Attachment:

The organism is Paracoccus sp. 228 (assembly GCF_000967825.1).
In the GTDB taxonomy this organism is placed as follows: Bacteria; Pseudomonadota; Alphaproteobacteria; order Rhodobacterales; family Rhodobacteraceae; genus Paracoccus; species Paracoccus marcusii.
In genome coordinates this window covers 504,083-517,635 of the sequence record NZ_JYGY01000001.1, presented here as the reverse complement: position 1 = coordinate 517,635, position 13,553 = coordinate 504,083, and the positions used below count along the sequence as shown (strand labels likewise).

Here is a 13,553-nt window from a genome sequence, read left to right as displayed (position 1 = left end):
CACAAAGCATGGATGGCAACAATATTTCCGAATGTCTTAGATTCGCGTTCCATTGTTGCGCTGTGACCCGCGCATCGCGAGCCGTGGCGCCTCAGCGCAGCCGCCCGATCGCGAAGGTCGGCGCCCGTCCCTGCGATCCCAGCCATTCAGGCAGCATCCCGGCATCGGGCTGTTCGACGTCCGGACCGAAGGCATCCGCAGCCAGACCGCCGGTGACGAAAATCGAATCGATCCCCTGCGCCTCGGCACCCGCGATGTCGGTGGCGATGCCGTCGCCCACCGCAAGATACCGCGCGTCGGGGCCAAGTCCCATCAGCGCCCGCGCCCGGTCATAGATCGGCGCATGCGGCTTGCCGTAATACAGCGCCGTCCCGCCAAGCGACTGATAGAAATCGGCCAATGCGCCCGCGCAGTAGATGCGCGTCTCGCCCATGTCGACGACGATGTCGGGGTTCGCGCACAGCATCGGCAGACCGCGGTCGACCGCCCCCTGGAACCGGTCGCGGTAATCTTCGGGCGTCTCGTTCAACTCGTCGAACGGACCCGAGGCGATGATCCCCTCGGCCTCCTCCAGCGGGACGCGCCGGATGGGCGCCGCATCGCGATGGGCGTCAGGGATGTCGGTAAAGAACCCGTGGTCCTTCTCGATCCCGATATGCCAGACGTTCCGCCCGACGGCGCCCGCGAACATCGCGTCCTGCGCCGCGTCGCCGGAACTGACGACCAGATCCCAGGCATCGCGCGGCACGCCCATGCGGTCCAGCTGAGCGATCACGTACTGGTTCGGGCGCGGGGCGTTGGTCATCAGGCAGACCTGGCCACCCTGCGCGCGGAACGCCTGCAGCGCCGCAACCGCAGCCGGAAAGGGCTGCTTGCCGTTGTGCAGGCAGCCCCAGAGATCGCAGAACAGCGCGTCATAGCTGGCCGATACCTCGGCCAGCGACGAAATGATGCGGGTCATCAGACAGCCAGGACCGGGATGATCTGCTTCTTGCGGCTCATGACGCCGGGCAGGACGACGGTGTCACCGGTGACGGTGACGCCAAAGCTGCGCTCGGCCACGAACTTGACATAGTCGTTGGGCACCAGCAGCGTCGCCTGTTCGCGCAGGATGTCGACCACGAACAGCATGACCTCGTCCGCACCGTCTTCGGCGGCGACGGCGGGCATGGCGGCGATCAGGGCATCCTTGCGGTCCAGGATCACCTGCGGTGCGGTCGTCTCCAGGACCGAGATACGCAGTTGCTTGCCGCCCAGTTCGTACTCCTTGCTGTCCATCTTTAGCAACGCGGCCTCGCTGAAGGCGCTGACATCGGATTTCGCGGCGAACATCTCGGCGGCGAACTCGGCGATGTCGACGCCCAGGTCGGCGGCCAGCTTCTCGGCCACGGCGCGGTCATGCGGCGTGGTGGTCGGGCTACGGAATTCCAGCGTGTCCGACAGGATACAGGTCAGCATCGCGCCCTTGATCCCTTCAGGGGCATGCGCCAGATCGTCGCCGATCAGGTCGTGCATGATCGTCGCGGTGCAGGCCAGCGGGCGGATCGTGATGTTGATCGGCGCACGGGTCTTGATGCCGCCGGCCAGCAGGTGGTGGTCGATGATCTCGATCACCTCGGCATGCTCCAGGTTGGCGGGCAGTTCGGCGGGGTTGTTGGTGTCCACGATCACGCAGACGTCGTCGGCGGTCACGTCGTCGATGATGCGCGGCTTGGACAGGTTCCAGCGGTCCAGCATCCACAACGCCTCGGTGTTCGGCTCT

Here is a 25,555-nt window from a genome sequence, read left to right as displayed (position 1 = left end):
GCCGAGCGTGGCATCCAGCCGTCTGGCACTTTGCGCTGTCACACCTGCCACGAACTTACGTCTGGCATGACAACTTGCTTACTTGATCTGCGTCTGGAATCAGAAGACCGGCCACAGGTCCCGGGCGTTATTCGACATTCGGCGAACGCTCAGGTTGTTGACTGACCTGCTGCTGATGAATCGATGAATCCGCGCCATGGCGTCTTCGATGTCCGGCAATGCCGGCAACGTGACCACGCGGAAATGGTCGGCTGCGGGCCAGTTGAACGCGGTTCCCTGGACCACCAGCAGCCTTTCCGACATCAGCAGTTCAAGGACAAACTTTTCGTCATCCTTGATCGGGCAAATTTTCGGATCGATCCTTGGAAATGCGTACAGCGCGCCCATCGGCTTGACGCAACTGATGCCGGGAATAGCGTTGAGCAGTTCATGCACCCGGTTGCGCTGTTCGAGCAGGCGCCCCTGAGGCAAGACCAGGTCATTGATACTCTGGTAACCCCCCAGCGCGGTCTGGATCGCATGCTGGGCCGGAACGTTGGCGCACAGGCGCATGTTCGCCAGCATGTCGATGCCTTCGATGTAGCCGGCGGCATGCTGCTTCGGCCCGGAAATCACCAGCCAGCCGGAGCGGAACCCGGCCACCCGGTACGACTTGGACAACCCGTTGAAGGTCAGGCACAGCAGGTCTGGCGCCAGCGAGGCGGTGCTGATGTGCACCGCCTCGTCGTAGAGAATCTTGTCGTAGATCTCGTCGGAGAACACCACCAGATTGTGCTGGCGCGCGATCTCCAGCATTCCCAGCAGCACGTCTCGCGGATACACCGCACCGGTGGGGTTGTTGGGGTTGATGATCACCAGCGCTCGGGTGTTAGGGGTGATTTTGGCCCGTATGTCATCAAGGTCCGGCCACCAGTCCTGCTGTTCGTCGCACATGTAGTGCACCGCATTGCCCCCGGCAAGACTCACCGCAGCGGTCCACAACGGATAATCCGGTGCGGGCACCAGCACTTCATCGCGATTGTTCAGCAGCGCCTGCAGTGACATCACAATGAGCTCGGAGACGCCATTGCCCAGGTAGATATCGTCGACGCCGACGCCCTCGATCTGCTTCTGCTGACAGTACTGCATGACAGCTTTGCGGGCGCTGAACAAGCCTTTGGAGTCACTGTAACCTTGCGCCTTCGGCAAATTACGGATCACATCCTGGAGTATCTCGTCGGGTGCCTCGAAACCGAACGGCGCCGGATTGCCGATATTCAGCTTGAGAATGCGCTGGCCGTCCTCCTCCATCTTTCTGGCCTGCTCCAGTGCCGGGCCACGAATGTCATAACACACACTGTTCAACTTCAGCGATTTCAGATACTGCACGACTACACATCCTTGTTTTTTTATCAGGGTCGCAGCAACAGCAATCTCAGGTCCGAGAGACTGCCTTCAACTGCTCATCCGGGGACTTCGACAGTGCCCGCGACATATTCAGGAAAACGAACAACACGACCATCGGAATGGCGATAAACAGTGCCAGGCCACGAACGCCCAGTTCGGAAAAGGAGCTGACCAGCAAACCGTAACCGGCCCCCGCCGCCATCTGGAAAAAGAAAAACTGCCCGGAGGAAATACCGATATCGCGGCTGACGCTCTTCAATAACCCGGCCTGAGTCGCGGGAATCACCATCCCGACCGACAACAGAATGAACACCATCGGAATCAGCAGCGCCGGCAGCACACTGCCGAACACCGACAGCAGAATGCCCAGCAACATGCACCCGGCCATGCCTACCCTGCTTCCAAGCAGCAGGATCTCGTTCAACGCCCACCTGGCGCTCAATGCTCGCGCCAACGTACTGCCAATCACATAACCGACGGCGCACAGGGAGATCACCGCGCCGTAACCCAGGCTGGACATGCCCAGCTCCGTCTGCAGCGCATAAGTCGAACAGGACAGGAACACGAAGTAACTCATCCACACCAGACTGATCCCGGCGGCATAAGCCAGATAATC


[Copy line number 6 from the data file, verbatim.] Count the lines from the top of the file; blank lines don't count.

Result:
Here is a 25,555-nt window from a genome sequence, read left to right as displayed (position 1 = left end):